Sunday, October 10, 2010

NPR Sunday Puzzle (Oct 10, 2010): Rhyme Time

NPR Sunday Puzzle (Oct 10, 2010): Rhyme Time:
Q: What are the two longest rhyming words that have no letters in common? For example, 'pie' and 'guy' rhyme and do not share any letters. The answer words cannot start with an unaccented syllable, such as 'today.' The source for acceptable words is Merriam-Webster's 11th Collegiate Dictionary.
Hooray! This time the puzzle isn't one that can easily be solved via computer. In fact, depending on your definition of "rhyming" there may be several answers coming Will's way. Let's discuss, but don't give away an answer before the deadline.

69 comments:

  1. Here's my standard reminder... don't post the answer or any outright spoilers before the deadline of Thursday at 3pm ET. If you know the answer, click the link and submit it to NPR, but don't give it away here. Thank you.

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  2. I came up with a 5 letter and a 4 letter rhyming pair but that's pretty weak. Does Will's statement mean that the rhyming words have more than one syllable?

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  3. I don’t know how much time I’m going to devote to this week’s puzzle – it’s one of those where you never know if you’re finished or not :( Anyway, I’ve thought of a 5 – 8 pair that works.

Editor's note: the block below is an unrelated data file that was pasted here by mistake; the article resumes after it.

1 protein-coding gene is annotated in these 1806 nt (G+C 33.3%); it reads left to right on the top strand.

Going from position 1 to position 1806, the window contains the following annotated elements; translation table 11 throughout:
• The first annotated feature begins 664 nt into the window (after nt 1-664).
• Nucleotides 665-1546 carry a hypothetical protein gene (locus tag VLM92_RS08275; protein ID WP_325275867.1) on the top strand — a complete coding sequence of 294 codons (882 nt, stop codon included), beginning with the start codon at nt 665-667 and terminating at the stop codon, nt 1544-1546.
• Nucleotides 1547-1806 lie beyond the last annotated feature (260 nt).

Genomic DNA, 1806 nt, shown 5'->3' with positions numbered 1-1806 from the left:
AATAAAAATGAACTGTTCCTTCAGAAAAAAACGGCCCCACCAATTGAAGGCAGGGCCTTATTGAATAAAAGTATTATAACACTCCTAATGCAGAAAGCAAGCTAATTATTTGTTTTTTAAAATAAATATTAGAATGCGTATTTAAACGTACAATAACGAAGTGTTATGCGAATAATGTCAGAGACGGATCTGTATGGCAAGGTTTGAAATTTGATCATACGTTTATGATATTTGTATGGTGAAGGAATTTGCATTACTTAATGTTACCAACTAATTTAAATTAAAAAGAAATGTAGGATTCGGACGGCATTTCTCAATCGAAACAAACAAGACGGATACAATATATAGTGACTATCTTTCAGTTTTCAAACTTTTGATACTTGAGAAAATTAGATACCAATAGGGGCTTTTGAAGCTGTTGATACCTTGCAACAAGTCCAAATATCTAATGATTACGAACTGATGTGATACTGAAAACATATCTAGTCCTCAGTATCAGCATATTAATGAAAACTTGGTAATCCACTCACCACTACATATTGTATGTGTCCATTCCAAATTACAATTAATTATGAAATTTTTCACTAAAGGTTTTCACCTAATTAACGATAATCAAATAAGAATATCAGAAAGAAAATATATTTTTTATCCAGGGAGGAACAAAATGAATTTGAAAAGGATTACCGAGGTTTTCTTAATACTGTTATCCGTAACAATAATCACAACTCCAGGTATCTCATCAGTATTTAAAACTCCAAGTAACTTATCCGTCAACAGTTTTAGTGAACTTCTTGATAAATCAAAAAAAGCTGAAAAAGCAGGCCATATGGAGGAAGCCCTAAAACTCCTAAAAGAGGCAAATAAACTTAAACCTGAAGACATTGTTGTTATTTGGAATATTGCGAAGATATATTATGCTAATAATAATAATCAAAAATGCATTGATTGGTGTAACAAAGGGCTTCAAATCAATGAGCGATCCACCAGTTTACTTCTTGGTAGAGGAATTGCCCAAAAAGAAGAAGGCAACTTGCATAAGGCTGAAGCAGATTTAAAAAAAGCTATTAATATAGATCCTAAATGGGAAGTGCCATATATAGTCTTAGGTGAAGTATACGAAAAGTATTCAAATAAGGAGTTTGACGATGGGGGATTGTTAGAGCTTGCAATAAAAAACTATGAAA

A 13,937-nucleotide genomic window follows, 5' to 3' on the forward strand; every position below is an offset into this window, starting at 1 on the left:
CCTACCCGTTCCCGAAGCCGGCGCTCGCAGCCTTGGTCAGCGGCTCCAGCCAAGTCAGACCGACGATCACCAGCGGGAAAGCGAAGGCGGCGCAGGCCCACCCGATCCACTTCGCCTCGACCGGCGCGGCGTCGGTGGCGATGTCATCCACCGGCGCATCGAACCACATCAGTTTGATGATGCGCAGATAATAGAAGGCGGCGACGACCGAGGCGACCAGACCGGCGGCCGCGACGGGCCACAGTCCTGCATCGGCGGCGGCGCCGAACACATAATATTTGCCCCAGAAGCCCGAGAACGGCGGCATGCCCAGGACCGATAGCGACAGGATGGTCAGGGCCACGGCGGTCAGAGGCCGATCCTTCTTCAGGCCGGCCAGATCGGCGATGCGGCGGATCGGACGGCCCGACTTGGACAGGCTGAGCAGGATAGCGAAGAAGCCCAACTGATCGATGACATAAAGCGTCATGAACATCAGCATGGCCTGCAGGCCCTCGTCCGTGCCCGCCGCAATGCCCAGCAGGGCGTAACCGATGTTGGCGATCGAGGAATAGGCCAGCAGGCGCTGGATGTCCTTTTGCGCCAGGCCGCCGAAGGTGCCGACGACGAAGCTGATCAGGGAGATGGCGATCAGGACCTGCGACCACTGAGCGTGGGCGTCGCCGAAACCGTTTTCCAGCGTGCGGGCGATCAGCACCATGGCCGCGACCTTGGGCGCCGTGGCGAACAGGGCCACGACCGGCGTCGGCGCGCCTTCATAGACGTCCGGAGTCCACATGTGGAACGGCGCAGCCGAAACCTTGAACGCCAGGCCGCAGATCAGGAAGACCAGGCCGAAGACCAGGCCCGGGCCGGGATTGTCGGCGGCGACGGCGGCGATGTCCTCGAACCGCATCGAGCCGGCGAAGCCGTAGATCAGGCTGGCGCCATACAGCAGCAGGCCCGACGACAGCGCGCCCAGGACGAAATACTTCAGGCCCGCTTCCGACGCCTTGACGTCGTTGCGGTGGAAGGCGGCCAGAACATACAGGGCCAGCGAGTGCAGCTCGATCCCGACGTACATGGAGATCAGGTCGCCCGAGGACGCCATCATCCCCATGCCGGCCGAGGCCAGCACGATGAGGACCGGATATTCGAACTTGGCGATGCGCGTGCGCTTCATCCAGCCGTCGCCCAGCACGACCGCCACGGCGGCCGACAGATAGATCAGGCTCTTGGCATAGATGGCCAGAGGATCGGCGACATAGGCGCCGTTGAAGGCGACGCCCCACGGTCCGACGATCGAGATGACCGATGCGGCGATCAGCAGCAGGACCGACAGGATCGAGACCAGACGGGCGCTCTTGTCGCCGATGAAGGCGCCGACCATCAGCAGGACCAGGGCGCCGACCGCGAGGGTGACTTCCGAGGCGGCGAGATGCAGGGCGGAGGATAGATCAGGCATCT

Phredp – I wouldn’t worry about a multi-syllable requirement. After all, Will’s examples were “pie” and “guy.”

    Chuck

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  4. Chuck, I wonder if your 5-8 pair beats my 7-6 pair?

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  5. I've got a 2-syllable pair (4 and 8) that I'm pretty sure is the one that's being looked for. I've got three other pairs, but two depend on a (common) proper name, and the last (5-3) doesn't pass muster with Merriam-Webster.

    If you want to check your own answers against the source dictionary you might find this URL handy:

    http://www.merriam-webster.com/

    Oh, did I mention I used a computer to get my answers? :p

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  6. I have a 14 (total) letter pair. One is from the Geographical Section. All syllables are strongly accented.

    MWCD marks strong and medium accents leaving weak accents unmarked. What does WS mean by "unaccented"? Are starting medium accented syllables acceptable?

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  7. Oh good grief. I just realized that I was operating under the assumption that the words had to have the same number of syllables. Silly me! Back to the drawing board...

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  8. There are so many open questions on what is a "rhyme" that I don't know what Will was intending. For example, does "fly" rhyme with "mudpie"? Or does "spider" rhyme with "flounder" because the last syllable is the same? Or does "laser" rhyme with "crater" because it has the same vowels sounds?

    I'm thinking it has to be a perfect rhyme with the same number of syllables and the same vowel and consonant sounds (except the beginning). Anyone else have an opinion?